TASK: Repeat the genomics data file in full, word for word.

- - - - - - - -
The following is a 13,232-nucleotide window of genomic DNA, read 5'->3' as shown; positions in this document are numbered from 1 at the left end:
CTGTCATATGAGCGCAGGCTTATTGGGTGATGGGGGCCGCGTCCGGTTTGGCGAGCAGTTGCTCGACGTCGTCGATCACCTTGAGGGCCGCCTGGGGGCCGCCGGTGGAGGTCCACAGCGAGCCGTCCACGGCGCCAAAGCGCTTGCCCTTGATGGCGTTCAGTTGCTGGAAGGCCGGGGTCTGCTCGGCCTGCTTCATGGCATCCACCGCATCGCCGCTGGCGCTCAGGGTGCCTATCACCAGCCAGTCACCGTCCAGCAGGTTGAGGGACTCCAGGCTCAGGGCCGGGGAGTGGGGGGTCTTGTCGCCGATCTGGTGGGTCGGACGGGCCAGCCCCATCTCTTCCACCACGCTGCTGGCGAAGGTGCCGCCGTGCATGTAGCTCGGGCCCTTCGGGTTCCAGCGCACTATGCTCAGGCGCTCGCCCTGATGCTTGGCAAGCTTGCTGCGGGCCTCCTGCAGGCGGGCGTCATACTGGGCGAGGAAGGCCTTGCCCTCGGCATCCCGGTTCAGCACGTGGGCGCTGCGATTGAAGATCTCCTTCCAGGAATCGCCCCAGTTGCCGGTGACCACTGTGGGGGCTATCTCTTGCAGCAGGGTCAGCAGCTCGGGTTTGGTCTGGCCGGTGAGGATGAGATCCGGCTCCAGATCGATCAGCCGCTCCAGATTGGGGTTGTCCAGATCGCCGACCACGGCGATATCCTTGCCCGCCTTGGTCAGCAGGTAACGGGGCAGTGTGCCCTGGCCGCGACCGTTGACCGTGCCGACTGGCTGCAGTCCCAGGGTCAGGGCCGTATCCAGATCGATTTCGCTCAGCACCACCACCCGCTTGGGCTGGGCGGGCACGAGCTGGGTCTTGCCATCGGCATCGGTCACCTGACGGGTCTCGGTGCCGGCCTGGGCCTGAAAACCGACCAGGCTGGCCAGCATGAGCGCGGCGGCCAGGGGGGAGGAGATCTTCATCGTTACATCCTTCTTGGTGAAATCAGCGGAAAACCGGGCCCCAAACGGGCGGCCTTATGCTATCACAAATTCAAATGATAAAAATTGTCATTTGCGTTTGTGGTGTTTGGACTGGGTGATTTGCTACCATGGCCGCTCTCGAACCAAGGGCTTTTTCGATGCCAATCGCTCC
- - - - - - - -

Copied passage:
The following is a 13,232-nucleotide window of genomic DNA, read 5'->3' as shown; positions in this document are numbered from 1 at the left end:
CTGTCATATGAGCGCAGGCTTATTGGGTGATGGGGGCCGCGTCCGGTTTGGCGAGCAGTTGCTCGACGTCGTCGATCACCTTGAGGGCCGCCTGGGGGCCGCCGGTGGAGGTCCACAGCGAGCCGTCCACGGCGCCAAAGCGCTTGCCCTTGATGGCGTTCAGTTGCTGGAAGGCCGGGGTCTGCTCGGCCTGCTTCATGGCATCCACCGCATCGCCGCTGGCGCTCAGGGTGCCTATCACCAGCCAGTCACCGTCCAGCAGGTTGAGGGACTCCAGGCTCAGGGCCGGGGAGTGGGGGGTCTTGTCGCCGATCTGGTGGGTCGGACGGGCCAGCCCCATCTCTTCCACCACGCTGCTGGCGAAGGTGCCGCCGTGCATGTAGCTCGGGCCCTTCGGGTTCCAGCGCACTATGCTCAGGCGCTCGCCCTGATGCTTGGCAAGCTTGCTGCGGGCCTCCTGCAGGCGGGCGTCATACTGGGCGAGGAAGGCCTTGCCCTCGGCATCCCGGTTCAGCACGTGGGCGCTGCGATTGAAGATCTCCTTCCAGGAATCGCCCCAGTTGCCGGTGACCACTGTGGGGGCTATCTCTTGCAGCAGGGTCAGCAGCTCGGGTTTGGTCTGGCCGGTGAGGATGAGATCCGGCTCCAGATCGATCAGCCGCTCCAGATTGGGGTTGTCCAGATCGCCGACCACGGCGATATCCTTGCCCGCCTTGGTCAGCAGGTAACGGGGCAGTGTGCCCTGGCCGCGACCGTTGACCGTGCCGACTGGCTGCAGTCCCAGGGTCAGGGCCGTATCCAGATCGATTTCGCTCAGCACCACCACCCGCTTGGGCTGGGCGGGCACGAGCTGGGTCTTGCCATCGGCATCGGTCACCTGACGGGTCTCGGTGCCGGCCTGGGCCTGAAAACCGACCAGGCTGGCCAGCATGAGCGCGGCGGCCAGGGGGGAGGAGATCTTCATCGTTACATCCTTCTTGGTGAAATCAGCGGAAAACCGGGCCCCAAACGGGCGGCCTTATGCTATCACAAATTCAAATGATAAAAATTGTCATTTGCGTTTGTGGTGTTTGGACTGGGTGATTTGCTACCATGGCCGCTCTCGAACCAAGGGCTTTTTCGATGCCAATCGCTCC